Norwegian technologists will make flying safer and more environmentally friendly

Business developers Trond Bakken (left) and Hans Erik Swendgaard at SINTEF ICT coordinate SINTEF's work on Air Traffic Management. Photo: Svein Tønseth

Business developers Trond Bakken (left) and Hans Erik Swendgaard at SINTEF ICT coordinate SINTEF's work on Air Traffic Management. Photo: Svein Tønseth

SINTEF and the Oslo/Horten-based Northrop Grumman Park Air Systems have been awarded NOK 233 million by the EU over the next eight years for a research programme that aims to streamline European air traffic.

Northrop Grumman Park Air Systems will receive MNOK 123 and SINTEF MNOK 110 for R&D on helping to make air traffic in European skies greener, even safer and more efficient.

Joint-venture company

Together with Sweden’s SAAB and the Irish Airtel ATN, the Norwegian organisations have recently formed the company North European ATM Industry Group (NATMIG AS). The partners in the new alliance will be joining the race to bring forth new technology for air traffic control – an area known internationally as Air Traffic Management (ATM).

Part of the EU’s Framework Research Programme

NATMIG AS, of which the four partners each own 25 percent, has been awarded contracts worth a total of NOK 324 Mill. for the coming eight-year period.  Of the total, at least 38 percent will go to Park Air Systems, which manufactures, landing systems, systems for controlling aircraft movements on the ground and in the air, and other communication systems for the aviation sector. About 34 percent will come to SINTEF – the largest research organisation in Scandinavia. The client is the publicly- and privately-financed SESAR Joint Undertaking programme, which manages the European Commission’s research funding in the ATM sector.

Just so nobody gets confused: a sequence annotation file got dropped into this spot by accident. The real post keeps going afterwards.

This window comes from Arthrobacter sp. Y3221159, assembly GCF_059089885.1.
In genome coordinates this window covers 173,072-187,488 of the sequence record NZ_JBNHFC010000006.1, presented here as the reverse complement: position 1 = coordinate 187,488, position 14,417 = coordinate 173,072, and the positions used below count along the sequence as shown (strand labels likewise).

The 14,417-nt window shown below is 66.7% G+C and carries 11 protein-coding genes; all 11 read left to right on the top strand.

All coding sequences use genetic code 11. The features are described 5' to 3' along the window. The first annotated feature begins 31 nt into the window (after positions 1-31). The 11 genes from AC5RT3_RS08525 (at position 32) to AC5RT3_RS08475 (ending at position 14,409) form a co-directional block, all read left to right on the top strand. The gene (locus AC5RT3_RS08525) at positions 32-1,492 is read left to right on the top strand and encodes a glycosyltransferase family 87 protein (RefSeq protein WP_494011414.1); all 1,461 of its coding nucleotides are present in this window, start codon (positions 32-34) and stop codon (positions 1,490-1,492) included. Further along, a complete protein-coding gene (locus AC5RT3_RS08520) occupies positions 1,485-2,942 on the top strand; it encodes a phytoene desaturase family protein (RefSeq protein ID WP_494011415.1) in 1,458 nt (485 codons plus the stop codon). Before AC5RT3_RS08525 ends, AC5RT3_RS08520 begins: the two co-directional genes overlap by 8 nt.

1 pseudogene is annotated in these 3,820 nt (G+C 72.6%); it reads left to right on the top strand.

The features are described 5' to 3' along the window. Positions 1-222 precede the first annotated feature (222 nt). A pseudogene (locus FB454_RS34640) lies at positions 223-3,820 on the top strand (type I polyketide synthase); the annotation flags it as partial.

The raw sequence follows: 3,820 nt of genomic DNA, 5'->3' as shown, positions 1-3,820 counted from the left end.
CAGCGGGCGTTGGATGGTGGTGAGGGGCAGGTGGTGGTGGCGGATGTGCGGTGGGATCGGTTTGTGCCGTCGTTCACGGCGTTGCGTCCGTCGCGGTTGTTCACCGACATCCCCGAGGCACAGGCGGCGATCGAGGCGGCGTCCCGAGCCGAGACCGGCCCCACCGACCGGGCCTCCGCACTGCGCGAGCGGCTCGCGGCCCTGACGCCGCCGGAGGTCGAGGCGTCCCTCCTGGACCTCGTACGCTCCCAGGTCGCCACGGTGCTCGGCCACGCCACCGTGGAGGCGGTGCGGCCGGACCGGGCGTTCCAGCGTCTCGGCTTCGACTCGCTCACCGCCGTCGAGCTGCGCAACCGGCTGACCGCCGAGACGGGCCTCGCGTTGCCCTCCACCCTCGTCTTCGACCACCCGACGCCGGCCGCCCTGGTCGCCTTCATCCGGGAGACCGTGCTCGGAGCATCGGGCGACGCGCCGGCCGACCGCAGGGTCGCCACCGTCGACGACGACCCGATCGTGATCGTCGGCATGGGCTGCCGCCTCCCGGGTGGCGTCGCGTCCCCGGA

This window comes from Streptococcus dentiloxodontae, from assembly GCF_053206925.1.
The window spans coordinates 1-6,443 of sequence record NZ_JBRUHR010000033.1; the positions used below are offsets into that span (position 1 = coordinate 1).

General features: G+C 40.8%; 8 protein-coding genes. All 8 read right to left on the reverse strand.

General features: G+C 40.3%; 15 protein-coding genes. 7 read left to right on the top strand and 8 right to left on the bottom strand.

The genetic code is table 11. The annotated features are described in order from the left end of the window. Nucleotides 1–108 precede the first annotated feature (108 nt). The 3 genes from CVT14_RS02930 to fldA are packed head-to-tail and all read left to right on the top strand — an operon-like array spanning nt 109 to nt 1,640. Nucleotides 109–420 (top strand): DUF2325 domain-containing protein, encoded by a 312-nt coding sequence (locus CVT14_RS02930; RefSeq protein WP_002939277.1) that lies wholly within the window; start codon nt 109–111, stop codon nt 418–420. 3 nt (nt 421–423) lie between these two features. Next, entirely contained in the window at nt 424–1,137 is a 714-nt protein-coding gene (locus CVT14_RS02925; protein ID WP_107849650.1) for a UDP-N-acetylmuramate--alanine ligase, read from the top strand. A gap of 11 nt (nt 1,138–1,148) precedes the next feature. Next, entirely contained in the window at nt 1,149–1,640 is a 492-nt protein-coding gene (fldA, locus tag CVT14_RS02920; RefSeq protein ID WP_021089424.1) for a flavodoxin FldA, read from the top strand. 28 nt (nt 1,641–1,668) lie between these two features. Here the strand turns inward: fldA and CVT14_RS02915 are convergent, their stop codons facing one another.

New air routes

The purpose of SESAR, in a nutshell, is to provide air-traffic controllers with intelligent information system that will deliver aircraft to their destinations more rapidly, even more safely and in a more environmentally friendly manner than they do today. And the level of ambition is high: The aim is to allocate sir routes that will allow airspace capacity to be trebled and improve safety by a factor of 10, while reducing the environmental impact of each flight by 10 percent. A further aim is to cut the cost of ATM by 50 percent.

20 minutes faster to Brussels

NATMIG AS offers the Stockholm – Brussels route as an example of what we can realistically expect of the SESAR programme: on this route the future ATM system will be able to reduce flying time by between 12 and 20 minutes, save 435 to 725 kilos of fuel and thus reduce CO2 emissions by between 1370 and 2283 kilos.

SINTEF initiative

The establishment of NATMIG AS is the result of an initiative taken by Vice-president Aage J. Thunem of SINTEF ICT. NATMIG is one of 16 members of SESAR JU, a joint European research programme in which industry actively participates in the design of research and development programmes.

Scandinavian environmental awareness

“NATMIG will bring Scandinavian environmental awareness into SESAR. We will also make sure that regional requirements and challenges in this region are taken into account,” says Thunem, who is chairman of the board of NATMIG.

Source: SINTEF

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